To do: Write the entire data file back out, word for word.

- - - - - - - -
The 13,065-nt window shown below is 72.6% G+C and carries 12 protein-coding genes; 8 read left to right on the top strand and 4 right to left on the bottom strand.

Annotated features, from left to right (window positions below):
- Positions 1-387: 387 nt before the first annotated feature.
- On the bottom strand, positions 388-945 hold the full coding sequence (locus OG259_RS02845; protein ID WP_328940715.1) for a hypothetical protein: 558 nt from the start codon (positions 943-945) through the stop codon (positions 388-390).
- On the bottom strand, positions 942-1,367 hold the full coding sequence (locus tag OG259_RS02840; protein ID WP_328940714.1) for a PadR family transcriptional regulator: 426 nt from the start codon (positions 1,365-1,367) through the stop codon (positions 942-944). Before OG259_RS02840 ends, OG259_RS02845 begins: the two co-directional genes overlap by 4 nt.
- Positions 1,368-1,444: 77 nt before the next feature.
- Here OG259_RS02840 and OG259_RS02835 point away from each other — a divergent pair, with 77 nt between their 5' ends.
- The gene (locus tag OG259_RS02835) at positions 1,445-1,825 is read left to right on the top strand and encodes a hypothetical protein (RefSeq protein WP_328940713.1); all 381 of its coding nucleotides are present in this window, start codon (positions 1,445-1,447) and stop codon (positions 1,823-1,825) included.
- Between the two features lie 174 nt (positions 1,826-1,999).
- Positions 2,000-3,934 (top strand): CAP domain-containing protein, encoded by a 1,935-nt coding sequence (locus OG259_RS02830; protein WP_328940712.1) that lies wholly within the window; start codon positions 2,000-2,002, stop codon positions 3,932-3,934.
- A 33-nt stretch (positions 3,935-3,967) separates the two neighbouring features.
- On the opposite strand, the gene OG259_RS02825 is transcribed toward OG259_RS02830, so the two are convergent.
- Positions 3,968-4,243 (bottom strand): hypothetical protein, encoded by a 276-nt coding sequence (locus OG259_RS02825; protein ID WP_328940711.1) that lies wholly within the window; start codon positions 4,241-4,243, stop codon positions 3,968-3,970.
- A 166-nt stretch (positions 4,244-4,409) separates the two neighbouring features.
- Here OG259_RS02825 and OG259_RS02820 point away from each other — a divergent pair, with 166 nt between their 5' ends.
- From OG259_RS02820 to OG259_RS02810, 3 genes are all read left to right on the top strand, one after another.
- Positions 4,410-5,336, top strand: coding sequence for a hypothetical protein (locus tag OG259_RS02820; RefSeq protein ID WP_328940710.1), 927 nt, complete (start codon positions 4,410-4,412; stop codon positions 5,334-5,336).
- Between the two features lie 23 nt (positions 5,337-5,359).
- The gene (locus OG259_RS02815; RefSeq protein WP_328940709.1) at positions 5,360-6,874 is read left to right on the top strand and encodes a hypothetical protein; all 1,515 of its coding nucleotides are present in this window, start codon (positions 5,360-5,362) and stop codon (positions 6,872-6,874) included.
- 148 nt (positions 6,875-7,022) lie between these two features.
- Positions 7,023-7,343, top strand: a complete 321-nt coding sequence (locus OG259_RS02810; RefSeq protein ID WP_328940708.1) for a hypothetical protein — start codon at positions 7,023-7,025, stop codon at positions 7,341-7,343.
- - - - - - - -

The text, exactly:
The 13,065-nt window shown below is 72.6% G+C and carries 12 protein-coding genes; 8 read left to right on the top strand and 4 right to left on the bottom strand.

Annotated features, from left to right (window positions below):
- Positions 1-387: 387 nt before the first annotated feature.
- On the bottom strand, positions 388-945 hold the full coding sequence (locus OG259_RS02845; protein ID WP_328940715.1) for a hypothetical protein: 558 nt from the start codon (positions 943-945) through the stop codon (positions 388-390).
- On the bottom strand, positions 942-1,367 hold the full coding sequence (locus tag OG259_RS02840; protein ID WP_328940714.1) for a PadR family transcriptional regulator: 426 nt from the start codon (positions 1,365-1,367) through the stop codon (positions 942-944). Before OG259_RS02840 ends, OG259_RS02845 begins: the two co-directional genes overlap by 4 nt.
- Positions 1,368-1,444: 77 nt before the next feature.
- Here OG259_RS02840 and OG259_RS02835 point away from each other — a divergent pair, with 77 nt between their 5' ends.
- The gene (locus tag OG259_RS02835) at positions 1,445-1,825 is read left to right on the top strand and encodes a hypothetical protein (RefSeq protein WP_328940713.1); all 381 of its coding nucleotides are present in this window, start codon (positions 1,445-1,447) and stop codon (positions 1,823-1,825) included.
- Between the two features lie 174 nt (positions 1,826-1,999).
- Positions 2,000-3,934 (top strand): CAP domain-containing protein, encoded by a 1,935-nt coding sequence (locus OG259_RS02830; protein WP_328940712.1) that lies wholly within the window; start codon positions 2,000-2,002, stop codon positions 3,932-3,934.
- A 33-nt stretch (positions 3,935-3,967) separates the two neighbouring features.
- On the opposite strand, the gene OG259_RS02825 is transcribed toward OG259_RS02830, so the two are convergent.
- Positions 3,968-4,243 (bottom strand): hypothetical protein, encoded by a 276-nt coding sequence (locus OG259_RS02825; protein ID WP_328940711.1) that lies wholly within the window; start codon positions 4,241-4,243, stop codon positions 3,968-3,970.
- A 166-nt stretch (positions 4,244-4,409) separates the two neighbouring features.
- Here OG259_RS02825 and OG259_RS02820 point away from each other — a divergent pair, with 166 nt between their 5' ends.
- From OG259_RS02820 to OG259_RS02810, 3 genes are all read left to right on the top strand, one after another.
- Positions 4,410-5,336, top strand: coding sequence for a hypothetical protein (locus tag OG259_RS02820; RefSeq protein ID WP_328940710.1), 927 nt, complete (start codon positions 4,410-4,412; stop codon positions 5,334-5,336).
- Between the two features lie 23 nt (positions 5,337-5,359).
- The gene (locus OG259_RS02815; RefSeq protein WP_328940709.1) at positions 5,360-6,874 is read left to right on the top strand and encodes a hypothetical protein; all 1,515 of its coding nucleotides are present in this window, start codon (positions 5,360-5,362) and stop codon (positions 6,872-6,874) included.
- 148 nt (positions 6,875-7,022) lie between these two features.
- Positions 7,023-7,343, top strand: a complete 321-nt coding sequence (locus OG259_RS02810; RefSeq protein ID WP_328940708.1) for a hypothetical protein — start codon at positions 7,023-7,025, stop codon at positions 7,341-7,343.